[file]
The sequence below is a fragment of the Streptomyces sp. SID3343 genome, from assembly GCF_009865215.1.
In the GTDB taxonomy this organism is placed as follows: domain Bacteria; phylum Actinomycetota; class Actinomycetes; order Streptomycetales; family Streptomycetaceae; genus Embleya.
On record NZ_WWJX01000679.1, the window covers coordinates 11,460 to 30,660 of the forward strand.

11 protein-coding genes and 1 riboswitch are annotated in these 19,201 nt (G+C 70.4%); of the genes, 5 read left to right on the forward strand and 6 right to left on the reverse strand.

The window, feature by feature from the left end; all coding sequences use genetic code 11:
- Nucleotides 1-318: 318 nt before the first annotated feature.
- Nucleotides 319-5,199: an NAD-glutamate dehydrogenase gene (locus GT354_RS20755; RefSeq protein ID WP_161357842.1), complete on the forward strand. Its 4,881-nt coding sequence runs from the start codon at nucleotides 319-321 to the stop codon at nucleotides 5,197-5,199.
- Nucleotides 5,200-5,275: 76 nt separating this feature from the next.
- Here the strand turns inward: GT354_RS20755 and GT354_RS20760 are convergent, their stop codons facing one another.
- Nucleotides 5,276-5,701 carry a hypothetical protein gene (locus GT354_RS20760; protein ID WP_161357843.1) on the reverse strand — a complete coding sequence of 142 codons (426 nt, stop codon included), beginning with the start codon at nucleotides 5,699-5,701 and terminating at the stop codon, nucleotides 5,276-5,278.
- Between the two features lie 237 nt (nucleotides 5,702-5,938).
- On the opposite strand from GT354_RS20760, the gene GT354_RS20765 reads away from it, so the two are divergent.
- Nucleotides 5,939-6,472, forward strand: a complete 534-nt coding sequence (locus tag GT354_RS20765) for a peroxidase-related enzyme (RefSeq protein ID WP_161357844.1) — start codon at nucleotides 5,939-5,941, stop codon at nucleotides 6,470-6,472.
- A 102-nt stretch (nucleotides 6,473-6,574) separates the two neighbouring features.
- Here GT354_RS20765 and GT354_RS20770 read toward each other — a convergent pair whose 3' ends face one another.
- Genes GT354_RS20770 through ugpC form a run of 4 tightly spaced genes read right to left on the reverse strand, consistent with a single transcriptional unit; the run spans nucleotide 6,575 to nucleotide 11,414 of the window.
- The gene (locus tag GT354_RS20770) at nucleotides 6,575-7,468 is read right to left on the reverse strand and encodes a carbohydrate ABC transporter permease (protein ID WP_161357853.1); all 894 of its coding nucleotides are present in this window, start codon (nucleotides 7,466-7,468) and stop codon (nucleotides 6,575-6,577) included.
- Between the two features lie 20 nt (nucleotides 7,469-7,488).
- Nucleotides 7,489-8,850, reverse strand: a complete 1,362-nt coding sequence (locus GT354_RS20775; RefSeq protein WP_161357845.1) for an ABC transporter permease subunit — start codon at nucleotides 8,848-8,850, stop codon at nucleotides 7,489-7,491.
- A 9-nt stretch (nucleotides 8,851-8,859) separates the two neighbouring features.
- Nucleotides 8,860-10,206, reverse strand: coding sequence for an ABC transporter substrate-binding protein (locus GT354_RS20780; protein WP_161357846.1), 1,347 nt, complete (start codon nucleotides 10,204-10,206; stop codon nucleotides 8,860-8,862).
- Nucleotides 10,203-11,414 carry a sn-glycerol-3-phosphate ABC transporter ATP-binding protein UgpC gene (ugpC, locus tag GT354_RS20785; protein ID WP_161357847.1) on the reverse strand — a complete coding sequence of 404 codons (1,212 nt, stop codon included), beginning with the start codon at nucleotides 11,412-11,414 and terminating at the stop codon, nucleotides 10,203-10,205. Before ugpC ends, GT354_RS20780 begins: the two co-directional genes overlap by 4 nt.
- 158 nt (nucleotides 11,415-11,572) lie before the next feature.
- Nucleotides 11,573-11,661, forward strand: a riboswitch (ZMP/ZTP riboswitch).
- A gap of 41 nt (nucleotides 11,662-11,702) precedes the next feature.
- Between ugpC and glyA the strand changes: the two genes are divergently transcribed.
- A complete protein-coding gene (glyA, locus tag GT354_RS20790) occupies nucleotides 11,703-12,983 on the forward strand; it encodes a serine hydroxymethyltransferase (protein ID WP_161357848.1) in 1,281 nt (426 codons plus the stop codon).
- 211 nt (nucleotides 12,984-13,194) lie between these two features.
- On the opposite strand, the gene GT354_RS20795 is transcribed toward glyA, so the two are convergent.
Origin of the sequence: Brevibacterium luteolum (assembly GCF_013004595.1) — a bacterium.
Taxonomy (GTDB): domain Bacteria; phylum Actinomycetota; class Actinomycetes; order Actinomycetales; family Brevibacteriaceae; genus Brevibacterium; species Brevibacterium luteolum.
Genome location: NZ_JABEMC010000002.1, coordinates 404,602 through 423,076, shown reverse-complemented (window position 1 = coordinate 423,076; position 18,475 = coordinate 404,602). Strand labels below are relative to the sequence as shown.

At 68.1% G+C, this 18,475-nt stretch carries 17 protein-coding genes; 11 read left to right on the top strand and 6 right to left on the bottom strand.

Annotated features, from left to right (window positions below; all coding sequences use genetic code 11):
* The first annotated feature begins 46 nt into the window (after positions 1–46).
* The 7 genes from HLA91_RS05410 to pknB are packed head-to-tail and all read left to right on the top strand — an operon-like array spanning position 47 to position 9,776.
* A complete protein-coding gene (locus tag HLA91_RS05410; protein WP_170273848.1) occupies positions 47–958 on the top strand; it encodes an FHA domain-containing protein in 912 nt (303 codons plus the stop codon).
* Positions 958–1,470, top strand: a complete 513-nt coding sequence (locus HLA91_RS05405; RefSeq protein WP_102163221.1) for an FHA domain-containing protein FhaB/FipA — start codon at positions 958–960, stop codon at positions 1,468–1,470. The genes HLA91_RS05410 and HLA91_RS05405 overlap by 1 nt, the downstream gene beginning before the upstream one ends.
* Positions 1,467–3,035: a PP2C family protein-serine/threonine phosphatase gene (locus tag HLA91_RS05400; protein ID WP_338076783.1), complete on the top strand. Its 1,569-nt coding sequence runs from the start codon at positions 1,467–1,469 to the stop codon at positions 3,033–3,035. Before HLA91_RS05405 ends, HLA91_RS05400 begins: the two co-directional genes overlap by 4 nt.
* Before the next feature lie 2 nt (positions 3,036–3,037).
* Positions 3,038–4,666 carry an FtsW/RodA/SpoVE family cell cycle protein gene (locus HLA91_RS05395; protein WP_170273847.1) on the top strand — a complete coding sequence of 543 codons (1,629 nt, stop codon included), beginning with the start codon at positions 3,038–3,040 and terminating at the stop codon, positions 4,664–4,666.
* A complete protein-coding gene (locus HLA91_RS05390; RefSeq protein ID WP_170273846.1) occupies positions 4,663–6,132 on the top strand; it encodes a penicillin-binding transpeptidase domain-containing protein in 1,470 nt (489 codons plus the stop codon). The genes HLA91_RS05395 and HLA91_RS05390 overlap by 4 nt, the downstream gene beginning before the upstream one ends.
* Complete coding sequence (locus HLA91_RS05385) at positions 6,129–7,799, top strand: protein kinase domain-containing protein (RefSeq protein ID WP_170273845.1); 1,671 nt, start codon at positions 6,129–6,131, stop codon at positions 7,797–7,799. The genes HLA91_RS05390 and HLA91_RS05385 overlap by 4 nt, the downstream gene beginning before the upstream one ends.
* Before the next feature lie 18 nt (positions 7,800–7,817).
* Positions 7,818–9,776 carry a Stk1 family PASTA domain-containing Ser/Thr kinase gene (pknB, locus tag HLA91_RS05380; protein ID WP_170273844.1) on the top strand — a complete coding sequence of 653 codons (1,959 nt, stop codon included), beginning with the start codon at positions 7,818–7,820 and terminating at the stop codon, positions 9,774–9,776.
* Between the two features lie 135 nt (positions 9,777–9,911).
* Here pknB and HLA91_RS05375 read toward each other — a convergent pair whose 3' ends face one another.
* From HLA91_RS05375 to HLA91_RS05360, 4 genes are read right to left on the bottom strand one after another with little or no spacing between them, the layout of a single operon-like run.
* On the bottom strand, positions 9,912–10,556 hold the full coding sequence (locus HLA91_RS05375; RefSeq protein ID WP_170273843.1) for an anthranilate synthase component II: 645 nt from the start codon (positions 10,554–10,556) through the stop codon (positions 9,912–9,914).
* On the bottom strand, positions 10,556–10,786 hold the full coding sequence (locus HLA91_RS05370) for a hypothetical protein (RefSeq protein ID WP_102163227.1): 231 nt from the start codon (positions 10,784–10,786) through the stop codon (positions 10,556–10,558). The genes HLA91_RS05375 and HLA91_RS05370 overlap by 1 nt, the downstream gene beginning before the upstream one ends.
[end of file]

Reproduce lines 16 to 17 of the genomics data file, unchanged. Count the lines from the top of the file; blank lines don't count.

- Genes GT354_RS20770 through ugpC form a run of 4 tightly spaced genes read right to left on the reverse strand, consistent with a single transcriptional unit; the run spans nucleotide 6,575 to nucleotide 11,414 of the window.
- The gene (locus tag GT354_RS20770) at nucleotides 6,575-7,468 is read right to left on the reverse strand and encodes a carbohydrate ABC transporter permease (protein ID WP_161357853.1); all 894 of its coding nucleotides are present in this window, start codon (nucleotides 7,466-7,468) and stop codon (nucleotides 6,575-6,577) included.